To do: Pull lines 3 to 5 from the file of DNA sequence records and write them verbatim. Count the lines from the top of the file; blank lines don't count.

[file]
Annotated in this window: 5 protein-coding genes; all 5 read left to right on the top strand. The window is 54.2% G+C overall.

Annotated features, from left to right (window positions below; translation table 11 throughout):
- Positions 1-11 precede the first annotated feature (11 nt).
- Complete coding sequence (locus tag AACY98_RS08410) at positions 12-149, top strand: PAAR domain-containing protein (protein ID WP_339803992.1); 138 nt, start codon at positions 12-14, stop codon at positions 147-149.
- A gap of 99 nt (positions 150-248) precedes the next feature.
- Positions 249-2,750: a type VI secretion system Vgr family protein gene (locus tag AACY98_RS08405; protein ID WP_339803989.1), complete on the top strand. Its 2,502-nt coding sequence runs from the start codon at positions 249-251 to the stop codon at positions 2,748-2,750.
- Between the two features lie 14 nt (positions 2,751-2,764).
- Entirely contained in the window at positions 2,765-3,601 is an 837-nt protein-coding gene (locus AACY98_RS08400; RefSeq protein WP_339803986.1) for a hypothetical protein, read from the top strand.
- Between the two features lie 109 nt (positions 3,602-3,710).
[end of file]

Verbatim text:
- Positions 1-11 precede the first annotated feature (11 nt).
- Complete coding sequence (locus tag AACY98_RS08410) at positions 12-149, top strand: PAAR domain-containing protein (protein ID WP_339803992.1); 138 nt, start codon at positions 12-14, stop codon at positions 147-149.
- A gap of 99 nt (positions 150-248) precedes the next feature.